by Michael Lent
Most writers are nonconformists who hate to be told how to structure their lives. “I have to wake, work and sleep when? Says who?” That aberrant inclination carries over to our actual writing. We say things like, “I just want to write and see where the characters and the story take me.” With that mantra chugging around in my neophyte writer brain, the result was a first screenplay weighing in at 165 pages. I wish it were brilliant enough to warrant the sacrifice of all that paper but truth to tell, the script read like the Siege of Leningrad and if it fell on your foot, you would get a seismic concussion. Afterwards, I had to admit that I had lost the thread. Worse, I had no clue how to get it back. That’s when I turned to Syd Field whose foundation books, specifically Screenplay: The Foundations in Film Writing and The Screenwriter’s Workbook: Exercises and Step-by-Step Instruction for Creating a Successful Screenplay, showed me exactly where I had gone wrong and more importantly, gave me a road map to fix the problems.
Later, as a working screenwriter who had also done a bit of studio coverage, I wrote a cover story for Creative Screenwriting magazine called “Beyond Syd Field” wherein I postulated that story structure in typical Hollywood studio screenplays in the latter 1990s was changing with beats coming sooner and with less patience for the story structure found in Screenplay: The Foundations in Film Writing. The article generated much discourse along with some sharp criticism from several Field adherents along the lines of “Who the hell does Mental Lental think he is???” My response became a second article that evolved into the Belly of the Beast column that ran for several years. Not long after “Beyond Syd Field,” I was speaking at an event that also included Syd. I was both nervous and excited when we were introduced. Immediately, he said, “Oh, yes, I read your article in Creative Screenwriting.” I eyeballed an emergency exit while waiting for the other shoe to drop [possibly on my head], but he then went on, “You are right. Things are changing. Matter of fact, I’m covering it in my new book.” I believe that was The Screenwriter’s Problem Solver that came out in 1998. Huge sigh of relief as I realized that we both coming from the same place: a desire to understand the mechanics of story telling in film and share whatever we discovered along the journey.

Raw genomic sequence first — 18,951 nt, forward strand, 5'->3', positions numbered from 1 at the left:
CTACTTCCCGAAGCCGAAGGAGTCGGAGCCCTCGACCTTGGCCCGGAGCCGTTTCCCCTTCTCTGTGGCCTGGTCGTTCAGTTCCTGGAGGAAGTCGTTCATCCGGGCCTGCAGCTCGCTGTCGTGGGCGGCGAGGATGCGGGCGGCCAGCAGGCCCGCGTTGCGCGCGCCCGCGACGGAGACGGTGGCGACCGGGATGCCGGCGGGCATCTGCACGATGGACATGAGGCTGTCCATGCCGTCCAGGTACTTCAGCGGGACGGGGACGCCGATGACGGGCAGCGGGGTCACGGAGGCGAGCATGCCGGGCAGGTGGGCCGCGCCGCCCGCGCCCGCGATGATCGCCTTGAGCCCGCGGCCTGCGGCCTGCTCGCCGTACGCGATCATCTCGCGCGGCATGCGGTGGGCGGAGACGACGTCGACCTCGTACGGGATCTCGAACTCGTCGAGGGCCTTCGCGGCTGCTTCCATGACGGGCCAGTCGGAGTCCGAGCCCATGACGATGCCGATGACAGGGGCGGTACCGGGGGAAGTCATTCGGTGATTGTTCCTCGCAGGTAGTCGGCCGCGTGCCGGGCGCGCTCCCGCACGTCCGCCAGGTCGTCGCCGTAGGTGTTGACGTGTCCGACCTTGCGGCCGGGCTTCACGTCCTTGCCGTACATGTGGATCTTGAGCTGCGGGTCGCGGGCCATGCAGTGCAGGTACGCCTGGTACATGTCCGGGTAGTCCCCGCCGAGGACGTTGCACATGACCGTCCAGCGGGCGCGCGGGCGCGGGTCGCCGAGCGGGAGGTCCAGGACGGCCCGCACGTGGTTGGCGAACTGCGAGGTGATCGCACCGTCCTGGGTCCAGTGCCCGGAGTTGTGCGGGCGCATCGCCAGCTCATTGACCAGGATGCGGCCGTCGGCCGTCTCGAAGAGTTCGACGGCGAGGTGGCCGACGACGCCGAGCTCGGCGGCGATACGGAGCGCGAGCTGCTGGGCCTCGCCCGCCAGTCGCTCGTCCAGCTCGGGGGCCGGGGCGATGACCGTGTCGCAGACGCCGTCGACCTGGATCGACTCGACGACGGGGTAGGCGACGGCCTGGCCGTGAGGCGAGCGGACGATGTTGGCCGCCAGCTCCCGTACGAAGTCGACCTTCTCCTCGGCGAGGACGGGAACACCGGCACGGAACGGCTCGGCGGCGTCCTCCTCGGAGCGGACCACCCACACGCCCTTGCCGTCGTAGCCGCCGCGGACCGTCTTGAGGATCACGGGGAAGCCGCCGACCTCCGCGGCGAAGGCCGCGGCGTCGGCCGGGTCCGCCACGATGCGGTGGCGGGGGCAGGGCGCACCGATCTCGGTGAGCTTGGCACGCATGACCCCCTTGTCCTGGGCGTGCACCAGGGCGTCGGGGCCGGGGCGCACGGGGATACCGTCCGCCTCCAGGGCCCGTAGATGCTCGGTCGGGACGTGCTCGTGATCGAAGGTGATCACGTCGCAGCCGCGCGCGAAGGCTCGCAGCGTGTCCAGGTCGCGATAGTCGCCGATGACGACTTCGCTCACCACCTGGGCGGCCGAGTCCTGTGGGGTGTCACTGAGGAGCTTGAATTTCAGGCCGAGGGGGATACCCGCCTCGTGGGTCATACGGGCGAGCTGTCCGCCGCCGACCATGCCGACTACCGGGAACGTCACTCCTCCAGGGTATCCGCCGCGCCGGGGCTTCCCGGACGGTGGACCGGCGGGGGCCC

I saw Syd on other occasions. He was always the soul of affability. His work remains a sublime paradigm with earned resolution that will continue to inspire, instruct and reward generations of writers to come.